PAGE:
The cam operator checked to see if the Sea Eagles, Lady and Dad, were still at the River Roost. They were not.

That said, it is still light in the forest, the birds seem to be waking up after the nastiness of the afternoon’s weather, and Daisy, our dear little duck, has been away for 3 hours. I hate to say it but it feels like she is pushing her luck. Sunset is at 20:04.

Like clockwork, the camera went off line in a huge gust. Daisy, I hope you get home safe to your nest.

Daisy returned to the nest at 19:11:56. She spent some time drying off before going over to incubate her eggs.

The wind had actually fluffed up the down.

Gosh, it felt good to see Daisy back on her eggs!

At 19:26:37 the cam operator zoomed in on something worrisome – both for Daisy and the Sea Eagles. It is a piece of monofilament fishing line on the nest. That should be removed. It is a direct human caused issue.

It is nearly 03:00 on the Canadian Prairie as the sun begins to set on Daisy and her 8 eggs in the great big sea eagle nest. The winds have quieted and there is no reason to believe that Daisy will leave the nest before midnight or that predators will come. Good night, Daisy! You are one lucky duck.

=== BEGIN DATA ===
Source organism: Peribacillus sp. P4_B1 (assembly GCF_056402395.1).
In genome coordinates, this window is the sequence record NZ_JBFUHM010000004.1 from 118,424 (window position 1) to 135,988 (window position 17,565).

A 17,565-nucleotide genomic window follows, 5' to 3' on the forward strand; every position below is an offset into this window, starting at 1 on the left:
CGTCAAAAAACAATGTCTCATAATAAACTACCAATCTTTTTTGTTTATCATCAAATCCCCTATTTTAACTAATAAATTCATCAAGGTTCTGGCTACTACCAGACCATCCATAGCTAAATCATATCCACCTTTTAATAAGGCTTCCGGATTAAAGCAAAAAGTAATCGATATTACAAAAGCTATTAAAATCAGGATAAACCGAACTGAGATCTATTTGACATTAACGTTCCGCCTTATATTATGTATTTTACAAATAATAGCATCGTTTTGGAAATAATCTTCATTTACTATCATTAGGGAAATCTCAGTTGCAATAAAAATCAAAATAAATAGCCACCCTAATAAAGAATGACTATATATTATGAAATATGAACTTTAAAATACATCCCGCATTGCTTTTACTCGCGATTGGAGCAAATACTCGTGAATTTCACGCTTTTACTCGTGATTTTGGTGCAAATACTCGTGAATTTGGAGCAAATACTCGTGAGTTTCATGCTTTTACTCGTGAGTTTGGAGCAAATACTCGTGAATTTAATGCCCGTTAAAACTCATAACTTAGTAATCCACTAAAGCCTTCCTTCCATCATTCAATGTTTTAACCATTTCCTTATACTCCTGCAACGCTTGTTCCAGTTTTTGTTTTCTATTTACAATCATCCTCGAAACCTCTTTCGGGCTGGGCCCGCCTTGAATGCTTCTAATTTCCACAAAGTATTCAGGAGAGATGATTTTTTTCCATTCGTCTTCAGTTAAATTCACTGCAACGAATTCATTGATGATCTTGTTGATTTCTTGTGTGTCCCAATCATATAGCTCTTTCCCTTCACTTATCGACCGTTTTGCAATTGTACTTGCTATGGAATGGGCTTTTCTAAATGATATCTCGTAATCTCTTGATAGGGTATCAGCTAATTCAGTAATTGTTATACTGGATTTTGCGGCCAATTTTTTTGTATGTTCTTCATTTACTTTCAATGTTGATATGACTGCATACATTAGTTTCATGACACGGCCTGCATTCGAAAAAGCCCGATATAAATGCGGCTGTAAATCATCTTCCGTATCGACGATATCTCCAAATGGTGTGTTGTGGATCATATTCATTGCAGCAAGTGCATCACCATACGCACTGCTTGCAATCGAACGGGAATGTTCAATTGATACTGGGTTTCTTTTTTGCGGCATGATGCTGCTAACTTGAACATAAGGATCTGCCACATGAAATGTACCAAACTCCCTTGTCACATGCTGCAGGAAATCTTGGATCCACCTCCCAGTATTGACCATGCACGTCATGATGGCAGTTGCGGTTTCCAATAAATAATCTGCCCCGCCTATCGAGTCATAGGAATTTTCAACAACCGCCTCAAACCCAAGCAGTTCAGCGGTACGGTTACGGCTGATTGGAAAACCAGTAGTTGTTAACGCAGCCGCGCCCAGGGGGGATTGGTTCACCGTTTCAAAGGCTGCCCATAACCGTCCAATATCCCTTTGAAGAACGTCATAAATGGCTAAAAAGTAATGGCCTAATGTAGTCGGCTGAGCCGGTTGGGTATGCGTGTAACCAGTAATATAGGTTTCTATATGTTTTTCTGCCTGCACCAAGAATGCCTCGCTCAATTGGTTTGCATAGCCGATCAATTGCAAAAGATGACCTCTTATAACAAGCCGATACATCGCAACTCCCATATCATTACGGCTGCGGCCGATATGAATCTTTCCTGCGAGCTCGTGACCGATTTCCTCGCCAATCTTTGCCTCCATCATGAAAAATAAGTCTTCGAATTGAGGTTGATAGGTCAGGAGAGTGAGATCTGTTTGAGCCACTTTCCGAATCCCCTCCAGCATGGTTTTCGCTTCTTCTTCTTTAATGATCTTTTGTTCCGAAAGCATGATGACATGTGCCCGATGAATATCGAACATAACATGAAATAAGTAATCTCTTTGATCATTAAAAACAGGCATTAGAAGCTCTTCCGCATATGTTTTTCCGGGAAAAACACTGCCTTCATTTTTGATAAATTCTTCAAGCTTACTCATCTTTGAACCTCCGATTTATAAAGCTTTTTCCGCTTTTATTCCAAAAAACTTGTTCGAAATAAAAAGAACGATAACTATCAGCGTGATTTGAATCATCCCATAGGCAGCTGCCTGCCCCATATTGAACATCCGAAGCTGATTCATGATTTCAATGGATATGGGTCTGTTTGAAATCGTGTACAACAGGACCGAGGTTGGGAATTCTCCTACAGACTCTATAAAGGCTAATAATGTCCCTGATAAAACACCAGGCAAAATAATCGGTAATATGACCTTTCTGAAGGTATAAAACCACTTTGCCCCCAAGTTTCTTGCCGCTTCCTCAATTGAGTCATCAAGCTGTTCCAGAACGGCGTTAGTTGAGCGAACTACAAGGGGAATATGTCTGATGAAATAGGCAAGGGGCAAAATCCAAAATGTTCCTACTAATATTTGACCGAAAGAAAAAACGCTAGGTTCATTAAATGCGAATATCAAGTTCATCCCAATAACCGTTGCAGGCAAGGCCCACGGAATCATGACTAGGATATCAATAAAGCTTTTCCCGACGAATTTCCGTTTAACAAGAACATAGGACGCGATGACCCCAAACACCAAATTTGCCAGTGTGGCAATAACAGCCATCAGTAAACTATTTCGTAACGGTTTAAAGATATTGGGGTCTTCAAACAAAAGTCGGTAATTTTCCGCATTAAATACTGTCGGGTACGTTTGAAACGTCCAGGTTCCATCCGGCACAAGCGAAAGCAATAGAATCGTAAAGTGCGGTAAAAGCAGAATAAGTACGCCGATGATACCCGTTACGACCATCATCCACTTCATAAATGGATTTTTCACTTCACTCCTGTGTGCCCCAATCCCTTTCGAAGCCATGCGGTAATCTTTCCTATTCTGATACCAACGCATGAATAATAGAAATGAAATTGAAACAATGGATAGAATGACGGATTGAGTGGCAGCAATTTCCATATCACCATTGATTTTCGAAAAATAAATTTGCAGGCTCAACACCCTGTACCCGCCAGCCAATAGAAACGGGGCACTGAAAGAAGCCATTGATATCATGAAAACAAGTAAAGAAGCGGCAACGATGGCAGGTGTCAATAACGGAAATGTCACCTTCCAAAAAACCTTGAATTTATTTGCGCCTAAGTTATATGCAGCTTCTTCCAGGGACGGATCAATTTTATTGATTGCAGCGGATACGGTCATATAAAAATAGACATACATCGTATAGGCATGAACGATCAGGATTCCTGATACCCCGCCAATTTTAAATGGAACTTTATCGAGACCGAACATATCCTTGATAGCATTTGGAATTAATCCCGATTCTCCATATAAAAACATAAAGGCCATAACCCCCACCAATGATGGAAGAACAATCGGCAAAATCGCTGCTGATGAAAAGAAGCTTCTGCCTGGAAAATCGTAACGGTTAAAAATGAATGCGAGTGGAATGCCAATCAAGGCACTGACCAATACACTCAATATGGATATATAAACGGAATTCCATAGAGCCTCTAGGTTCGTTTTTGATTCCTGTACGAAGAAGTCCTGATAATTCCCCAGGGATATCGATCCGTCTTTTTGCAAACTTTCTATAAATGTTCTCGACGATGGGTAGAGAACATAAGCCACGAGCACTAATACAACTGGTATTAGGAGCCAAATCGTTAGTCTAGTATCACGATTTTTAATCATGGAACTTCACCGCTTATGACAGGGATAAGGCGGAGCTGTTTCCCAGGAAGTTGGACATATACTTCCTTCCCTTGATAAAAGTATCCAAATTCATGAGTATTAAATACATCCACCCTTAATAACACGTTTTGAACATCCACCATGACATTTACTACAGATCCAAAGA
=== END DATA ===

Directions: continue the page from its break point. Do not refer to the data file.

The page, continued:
Thank you for joining me and for sending all your love and positive energy to Daisy. Tomorrow is Day 18. Day 18 out of 26-30. Take care everyone!

Thank you to the Sea Eagles@Birdlife Australia Discovery Centre Sydney Olympic Park.

Just a note: My report on Daisy will be sent out about 18:00 CDT tomorrow.

4 Comments

  1. Linda Kontol says:

    Thanks Mary Ann for the report on Daisy. I hope all went well for her. I send positive wishes and prayers for her to be safe today as well.
    Have a Blessed Sunday and we will be waiting for the next report after 18:00 today.
    Linda

    1. She is one lucky Duck! I got the morning report out a little earlier. Hoping nothing happens. She is hot and has started panting but I haven’t heard any predators. Fingers crossed….and you are always welcome, Linda.

  2. Mary Ann, thanks for your last report! I was just checking in on Daisy and everything still looks peaceful — at the moment. Makes me nervous to watch for long, so find myself “resting” on a low stress nest, like the Albatross in NZ or Glacier Gardens with all the beautiful snow. I’m thankful for you, for bringing us news on Daisy and others. Hope it’ll be a good week coming up for all.
    Happy Winter Solstice! (And Summer Solstice for Daisy, et al.)

    1. You are so right – when I want to relax I go and watch OGK or YRK. When you mentioned GG the other day I looked in. It is beautiful. I can imagine Kindness (wasn’t that a wonderful name?) out eating salmon right now. Yes…the solstice. Wishing all happiness. I am going to post another site that is nothing short of ‘cute’. Sometimes cute is good. With a short story tomorrow. Red Squirrels. Take care and it is my pleasure to report on Daisy! Prepared for the worst but hoping that this time we see goslings falling.